|Perl Monk, Perl Meditation|
I apologize for taking so long to reply to John's thoughtful post re Marpa and its interface. My excuse is that, while researching the issue and mulling over what John had to say, my answer changed several times.
I'm much more sympathetic to the idea of incorporating inheritance into Marpa's semantics than I was at first, for two reasons. First, grammars in Perl 6 allow inheritance. When it comes to interfaces I try to imitate Larry Wall, even when I'm not at all sure why he's doing what he's doing. I find if I don't imitate Larry, I often end up learning that he was right the hard way.
Second, rereading John's post, I do see his point -- the interface really does seem to beg to be extended just that teensy extra step to methods and objects. And these days, once you've added methods and objects, the nose of the proverbial camel is under the flap of the tent and you may as well start figuring out where to put the rest of the animal.
I have four reasons not to head down this road immediately:
1.) It would definitely add complexity to the interface for the semantics, already the most complex part of Marpa's interface. For a new module especially, a dauntingly complex interface is a sure-fire way to delay acceptance.
2.) Object-oriented is not a major research interest of mine. I am quite happy to let others take the lead in it. When it comes to inheritance, I am even less enthusiastic. I have no desire to impose these preferences on others, especially if doing so would delay the acceptance of Marpa, but it is my research interests which guide my priorities.
3.) Marpa currently allows even anonymous subroutines in its semantics, via an override mechanism. In fact, anonymous closures, generated at run time, play a major role in at least one Marpa application. For this override mechanism, it is very handy to have a well-known and easily determined name for every function used in the semantics. What John (with a certain irony) terms the "brutal directness" of my naming mechanism is, in this context, a feature. This feature would need to be preserved or replaced with something just as good.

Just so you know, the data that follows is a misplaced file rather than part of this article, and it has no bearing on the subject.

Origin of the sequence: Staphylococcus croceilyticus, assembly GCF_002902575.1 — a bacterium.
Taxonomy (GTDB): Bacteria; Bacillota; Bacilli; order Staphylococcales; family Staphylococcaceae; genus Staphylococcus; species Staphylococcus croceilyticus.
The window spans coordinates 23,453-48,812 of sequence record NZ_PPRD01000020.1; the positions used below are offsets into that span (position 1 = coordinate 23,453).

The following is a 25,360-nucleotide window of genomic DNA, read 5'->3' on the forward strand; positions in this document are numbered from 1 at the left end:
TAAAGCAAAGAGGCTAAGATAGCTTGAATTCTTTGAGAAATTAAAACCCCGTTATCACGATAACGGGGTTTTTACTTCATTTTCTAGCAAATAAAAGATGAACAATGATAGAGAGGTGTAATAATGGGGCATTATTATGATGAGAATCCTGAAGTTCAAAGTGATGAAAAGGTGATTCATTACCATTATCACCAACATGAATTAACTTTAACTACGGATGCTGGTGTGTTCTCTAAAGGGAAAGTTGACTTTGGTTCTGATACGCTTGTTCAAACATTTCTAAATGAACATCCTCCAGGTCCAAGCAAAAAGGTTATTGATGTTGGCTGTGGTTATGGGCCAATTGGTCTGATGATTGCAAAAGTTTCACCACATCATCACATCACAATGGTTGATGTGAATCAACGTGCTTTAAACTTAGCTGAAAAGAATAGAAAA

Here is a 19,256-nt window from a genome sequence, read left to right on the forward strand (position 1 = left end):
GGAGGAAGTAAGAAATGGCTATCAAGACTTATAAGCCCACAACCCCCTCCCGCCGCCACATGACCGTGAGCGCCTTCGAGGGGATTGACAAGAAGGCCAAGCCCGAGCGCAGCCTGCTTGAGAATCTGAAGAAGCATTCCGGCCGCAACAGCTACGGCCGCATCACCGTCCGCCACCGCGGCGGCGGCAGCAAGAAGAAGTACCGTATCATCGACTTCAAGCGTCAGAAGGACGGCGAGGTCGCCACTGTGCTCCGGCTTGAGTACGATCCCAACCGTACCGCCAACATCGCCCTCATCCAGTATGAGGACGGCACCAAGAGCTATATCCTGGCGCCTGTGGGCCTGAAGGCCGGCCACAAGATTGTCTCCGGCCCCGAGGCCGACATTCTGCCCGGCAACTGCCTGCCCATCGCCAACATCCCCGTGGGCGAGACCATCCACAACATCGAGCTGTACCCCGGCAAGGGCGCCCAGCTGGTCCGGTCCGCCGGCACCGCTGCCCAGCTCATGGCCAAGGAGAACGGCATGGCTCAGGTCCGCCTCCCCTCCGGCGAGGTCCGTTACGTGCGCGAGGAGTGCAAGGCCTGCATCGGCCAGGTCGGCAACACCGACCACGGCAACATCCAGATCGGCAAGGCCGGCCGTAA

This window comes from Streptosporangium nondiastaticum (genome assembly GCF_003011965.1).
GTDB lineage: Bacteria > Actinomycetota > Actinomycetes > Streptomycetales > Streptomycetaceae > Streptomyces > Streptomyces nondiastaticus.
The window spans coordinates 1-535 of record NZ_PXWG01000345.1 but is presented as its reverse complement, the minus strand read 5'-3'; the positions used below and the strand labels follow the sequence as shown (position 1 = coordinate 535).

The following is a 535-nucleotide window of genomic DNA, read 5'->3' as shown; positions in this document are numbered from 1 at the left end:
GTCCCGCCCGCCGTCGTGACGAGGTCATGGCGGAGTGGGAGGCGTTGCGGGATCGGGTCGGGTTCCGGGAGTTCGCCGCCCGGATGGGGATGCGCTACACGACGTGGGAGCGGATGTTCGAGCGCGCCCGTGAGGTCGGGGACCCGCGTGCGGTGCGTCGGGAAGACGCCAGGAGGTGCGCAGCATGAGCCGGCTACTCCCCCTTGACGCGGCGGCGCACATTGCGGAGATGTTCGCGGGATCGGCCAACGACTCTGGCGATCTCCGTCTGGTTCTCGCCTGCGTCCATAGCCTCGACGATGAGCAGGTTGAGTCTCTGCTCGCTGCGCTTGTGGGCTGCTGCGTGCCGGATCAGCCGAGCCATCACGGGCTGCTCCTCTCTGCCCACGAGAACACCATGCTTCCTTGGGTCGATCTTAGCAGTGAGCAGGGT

4.) At this point, the internals of Marpa are likely to develop in a way that offers new opportunities for interface experimentation. Most of my work is on putting the core algorithm of Marpa into a highly optimized C library -- libmarpa. libmarpa is almost totally agnostic on interface issues. An obvious step beyond this would be to create a new, "thin" Perl XS interface to libmarpa, so that users can create their own Marpa-based parser generators. If in doing this I wound up out of the interface business, I would deem it an outcome that was devoutly to be wished.
Here's a suggestion for someone interested in experimenting with a new semantics for Marpa: As John notes, all Marpa's semantic actions have a first argument which can be created by a package constructor, and this is already a kind of "self" argument. A package constructor in Perl can in fact return anything -- including an arbitrarily overloaded object blessed into a package which has nothing to do with the package that contains the constructor. It could be arranged that all semantic actions call another method on this object, passing on their arguments. All this comes at a modest cost in time and a higher one in elegance, but it would allow someone so inclined to experiment with arbitrary complex inheritance object-orientation schemes while using the Marpa parse engine.